The 1997 categories were optimal, normal, high-normal, and
hypertension stages 1, 2, and 3. Stages 2 and 3 were combined because
their treatment is essentially the same.
The guidelines do not recommend drug therapy for those with
prehypertension unless it is required by another condition, such as
diabetes or chronic kidney disease. But the report advises them-and
encourages those with normal blood pressures-to make any needed
lifestyle changes. These include losing excess weight, becoming
physically active, limiting alcoholic beverages, and following a
heart-healthy eating plan, including cutting back on salt and other
forms of sodium. For FOH staff who detect prehypertension levels in
clients, it would be prudent to:
provider for treatment evaluations, especially if they have other
- Recommend lifestyle changes, including
smoking cessation if applicable
- Follow-up with additional readings if
- Refer clients to their primary healthcare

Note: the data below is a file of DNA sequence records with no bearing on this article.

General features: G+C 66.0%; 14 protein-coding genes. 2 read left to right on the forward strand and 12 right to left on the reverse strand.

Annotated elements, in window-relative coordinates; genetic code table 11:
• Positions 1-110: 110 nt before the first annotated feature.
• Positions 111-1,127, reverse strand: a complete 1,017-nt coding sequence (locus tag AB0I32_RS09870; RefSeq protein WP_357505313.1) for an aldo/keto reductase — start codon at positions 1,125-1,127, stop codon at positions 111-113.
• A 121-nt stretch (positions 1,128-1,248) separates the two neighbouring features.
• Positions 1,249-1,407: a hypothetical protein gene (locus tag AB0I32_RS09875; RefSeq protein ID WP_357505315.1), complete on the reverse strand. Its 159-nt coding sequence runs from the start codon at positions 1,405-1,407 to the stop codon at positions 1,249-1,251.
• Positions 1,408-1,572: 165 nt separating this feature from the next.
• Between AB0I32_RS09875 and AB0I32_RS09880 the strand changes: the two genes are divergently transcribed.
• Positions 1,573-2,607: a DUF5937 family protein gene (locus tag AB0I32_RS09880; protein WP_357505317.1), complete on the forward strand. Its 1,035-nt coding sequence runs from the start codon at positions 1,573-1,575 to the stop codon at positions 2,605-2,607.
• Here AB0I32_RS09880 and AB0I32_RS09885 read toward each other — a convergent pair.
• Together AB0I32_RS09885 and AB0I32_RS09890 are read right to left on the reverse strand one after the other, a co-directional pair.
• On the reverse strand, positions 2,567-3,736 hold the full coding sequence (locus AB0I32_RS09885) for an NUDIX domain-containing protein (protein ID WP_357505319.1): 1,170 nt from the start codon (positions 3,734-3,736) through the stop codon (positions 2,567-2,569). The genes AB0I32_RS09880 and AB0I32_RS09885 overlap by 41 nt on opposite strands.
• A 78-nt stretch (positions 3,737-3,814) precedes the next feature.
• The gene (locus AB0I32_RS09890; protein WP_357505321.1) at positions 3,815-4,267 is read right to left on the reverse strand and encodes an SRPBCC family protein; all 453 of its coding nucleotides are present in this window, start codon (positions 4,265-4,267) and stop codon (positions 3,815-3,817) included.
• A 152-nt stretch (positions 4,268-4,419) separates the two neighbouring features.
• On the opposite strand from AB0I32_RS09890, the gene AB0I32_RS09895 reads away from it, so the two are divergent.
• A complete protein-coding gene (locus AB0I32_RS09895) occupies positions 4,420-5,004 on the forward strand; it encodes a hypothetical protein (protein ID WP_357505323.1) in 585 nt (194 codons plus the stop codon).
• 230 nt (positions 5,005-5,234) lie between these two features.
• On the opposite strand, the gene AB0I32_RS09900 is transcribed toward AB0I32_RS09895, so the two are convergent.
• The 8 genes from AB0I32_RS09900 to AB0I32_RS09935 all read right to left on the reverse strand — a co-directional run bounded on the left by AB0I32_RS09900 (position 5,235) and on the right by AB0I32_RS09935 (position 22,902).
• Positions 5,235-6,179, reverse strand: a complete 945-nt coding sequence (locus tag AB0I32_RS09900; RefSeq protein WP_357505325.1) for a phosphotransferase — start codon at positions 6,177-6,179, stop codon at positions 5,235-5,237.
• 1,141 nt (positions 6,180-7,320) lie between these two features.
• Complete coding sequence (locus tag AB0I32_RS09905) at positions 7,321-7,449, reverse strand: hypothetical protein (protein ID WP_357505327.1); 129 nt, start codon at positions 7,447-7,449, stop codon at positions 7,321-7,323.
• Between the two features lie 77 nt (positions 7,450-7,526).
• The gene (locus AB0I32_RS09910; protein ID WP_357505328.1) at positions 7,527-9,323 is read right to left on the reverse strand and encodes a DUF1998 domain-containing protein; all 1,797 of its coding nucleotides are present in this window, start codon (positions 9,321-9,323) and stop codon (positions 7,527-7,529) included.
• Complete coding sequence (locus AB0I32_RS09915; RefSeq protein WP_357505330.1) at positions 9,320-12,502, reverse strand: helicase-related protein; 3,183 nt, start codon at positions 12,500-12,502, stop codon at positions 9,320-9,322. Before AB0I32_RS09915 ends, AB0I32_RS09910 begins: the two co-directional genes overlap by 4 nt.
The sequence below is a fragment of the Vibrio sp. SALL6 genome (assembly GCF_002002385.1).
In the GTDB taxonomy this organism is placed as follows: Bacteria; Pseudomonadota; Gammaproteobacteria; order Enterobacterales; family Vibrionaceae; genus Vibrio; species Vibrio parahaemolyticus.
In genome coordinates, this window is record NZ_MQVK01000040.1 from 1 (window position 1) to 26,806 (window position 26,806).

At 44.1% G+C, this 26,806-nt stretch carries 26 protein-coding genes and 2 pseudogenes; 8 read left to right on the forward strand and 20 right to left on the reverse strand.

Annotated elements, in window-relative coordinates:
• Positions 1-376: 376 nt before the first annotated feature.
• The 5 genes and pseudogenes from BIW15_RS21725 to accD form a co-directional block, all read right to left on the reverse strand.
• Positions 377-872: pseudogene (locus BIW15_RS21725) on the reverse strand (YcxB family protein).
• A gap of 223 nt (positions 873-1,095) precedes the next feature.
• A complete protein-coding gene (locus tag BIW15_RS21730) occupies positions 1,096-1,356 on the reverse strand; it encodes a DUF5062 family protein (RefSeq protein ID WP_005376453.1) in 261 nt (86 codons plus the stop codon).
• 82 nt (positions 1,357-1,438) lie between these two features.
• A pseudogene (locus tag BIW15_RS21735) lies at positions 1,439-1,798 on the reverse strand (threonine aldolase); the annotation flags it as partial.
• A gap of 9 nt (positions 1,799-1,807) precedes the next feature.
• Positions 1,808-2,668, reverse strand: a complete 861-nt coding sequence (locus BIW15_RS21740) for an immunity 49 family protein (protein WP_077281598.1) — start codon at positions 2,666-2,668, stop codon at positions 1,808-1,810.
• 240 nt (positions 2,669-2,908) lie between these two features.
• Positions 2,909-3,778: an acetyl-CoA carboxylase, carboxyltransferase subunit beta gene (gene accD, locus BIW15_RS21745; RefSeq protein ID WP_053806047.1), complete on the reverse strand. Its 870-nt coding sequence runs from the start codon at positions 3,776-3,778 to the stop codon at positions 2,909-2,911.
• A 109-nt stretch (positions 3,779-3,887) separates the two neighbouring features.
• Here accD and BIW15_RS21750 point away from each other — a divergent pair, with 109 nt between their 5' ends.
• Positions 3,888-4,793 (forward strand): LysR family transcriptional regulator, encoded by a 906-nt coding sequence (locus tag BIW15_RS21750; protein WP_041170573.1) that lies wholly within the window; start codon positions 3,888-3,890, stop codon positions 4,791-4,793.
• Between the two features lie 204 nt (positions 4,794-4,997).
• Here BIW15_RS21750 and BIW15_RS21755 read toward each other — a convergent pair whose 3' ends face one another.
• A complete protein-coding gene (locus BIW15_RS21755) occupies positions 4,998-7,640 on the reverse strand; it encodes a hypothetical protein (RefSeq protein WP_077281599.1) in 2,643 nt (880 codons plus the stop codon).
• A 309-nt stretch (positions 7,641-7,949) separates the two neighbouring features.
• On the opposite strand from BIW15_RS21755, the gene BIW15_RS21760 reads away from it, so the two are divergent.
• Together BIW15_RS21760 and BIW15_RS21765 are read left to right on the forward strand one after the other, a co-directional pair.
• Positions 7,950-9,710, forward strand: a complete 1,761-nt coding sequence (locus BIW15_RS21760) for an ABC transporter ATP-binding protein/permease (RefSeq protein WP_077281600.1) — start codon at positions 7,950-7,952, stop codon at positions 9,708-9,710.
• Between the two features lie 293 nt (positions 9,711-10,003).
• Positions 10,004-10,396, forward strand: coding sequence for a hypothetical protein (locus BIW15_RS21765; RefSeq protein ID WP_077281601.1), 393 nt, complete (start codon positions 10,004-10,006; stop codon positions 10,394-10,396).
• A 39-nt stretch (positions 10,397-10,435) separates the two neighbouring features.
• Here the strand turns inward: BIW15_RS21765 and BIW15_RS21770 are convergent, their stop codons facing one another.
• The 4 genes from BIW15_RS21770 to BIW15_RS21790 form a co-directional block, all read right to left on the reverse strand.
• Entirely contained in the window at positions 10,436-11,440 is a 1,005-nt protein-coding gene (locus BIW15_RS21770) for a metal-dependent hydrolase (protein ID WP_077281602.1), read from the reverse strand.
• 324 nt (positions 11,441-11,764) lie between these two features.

As in the 1997 guidelines, the new report recommends Americans
follow the DASH-Dietary Approaches to Stop Hypertension-eating plan,
which is rich in vegetables, fruit, and nonfat dairy products.
Simplified and strengthened drug treatment recommendations to
include the use of diuretics and other drug classes in initial regimens
such as angiotensin converting enzyme (ACE) inhibitors, angiotensin
receptor blockers, beta-blockers, and calcium channel blockers.
According to the new report, most persons will need two, and at times
three or more, medications to lower blood pressure to the desired
The guidelines also recommend clinicians work with patients to
agree on blood pressure goals and develop a treatment plan.
For more detailed information on the new guidelines, please go to the
following NIH website: www.nhlbi.nih.gov/new/press/03-05-14.htm